The Everlasting Man, by G. K. Chesterton

February 2, 2011 at 16:58 (Book Reviews, Highly Rated Books, Philosophy, Theology) (, , , )

7/10

The difficulty with The Everlasting Man is the same twofold difficulty with most of Chesterton’s apologetics. It is explicitly directed against certain of his peers, and he is much more the apologeticist than the theologian. There are moments of unexpected beauty and startling insights into the deity of Christ, but though they be manifold, they are yet far between. There are moments of unbelievable clarity of doctrine, but they are outnumbered by polemics against what good doctrine is not. Above all, this book is aimed principally at intellectuals. There are many arguments that the man on the street might not understand: or, far more likely, would understand and consider trivial.

This book is an invaluable companion to HG Wells’ The History of the World, which Chesterton references exhaustively, now railing against Wells’ idiocy and a priori nonsense, and denouncing him as a bogus historian, and a propagandist for the sort of blithe militant atheism that he despised; now admiring his intellect and respecting his methods so much as to make his book out in the exact same style and with identical but opposing goals. For a reader unfamiliar with Chesterton’s contemporaries (and especially with Wells) this will become an instantly trying and constant irritant, like hearing only the one half of an icy (yet still mostly cordial) dinner conversation; but it is not imperative to have this context in which to place this book.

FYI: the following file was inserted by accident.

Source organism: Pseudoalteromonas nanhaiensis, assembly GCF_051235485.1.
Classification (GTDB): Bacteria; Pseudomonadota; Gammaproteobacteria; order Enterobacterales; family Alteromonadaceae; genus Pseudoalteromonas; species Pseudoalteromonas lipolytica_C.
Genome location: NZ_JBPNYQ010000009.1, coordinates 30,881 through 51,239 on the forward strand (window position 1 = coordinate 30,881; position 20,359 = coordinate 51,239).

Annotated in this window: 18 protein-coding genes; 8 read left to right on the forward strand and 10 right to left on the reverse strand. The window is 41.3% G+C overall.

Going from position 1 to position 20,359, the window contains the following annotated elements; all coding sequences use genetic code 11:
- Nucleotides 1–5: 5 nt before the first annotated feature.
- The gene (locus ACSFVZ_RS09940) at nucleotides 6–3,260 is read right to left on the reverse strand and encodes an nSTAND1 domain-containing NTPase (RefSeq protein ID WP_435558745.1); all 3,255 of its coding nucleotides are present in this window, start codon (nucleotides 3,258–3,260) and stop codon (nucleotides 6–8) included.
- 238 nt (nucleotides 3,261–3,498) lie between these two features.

If the hope in reading The Everlasting Man is to find a staunch christology, written in Chesterton’s own inimitable style and humour, that hope might be misplaced. The latter is readily found, but a coherent christology is to be found only after careful consideration, and then only in the second volume, “On the Man Christ”. Here the book must be judged as a product of its time and by its stated intentions. Modern sceptics will find little in this book that is damning to their beliefs: only an overpowering old believer ready for a good scrap. The Christian (or indeed any reader interested in Chesterton’s worldview) will find much that is interesting and even vital, even if this book will not have the life-changing message of a Lewis or a Wright.

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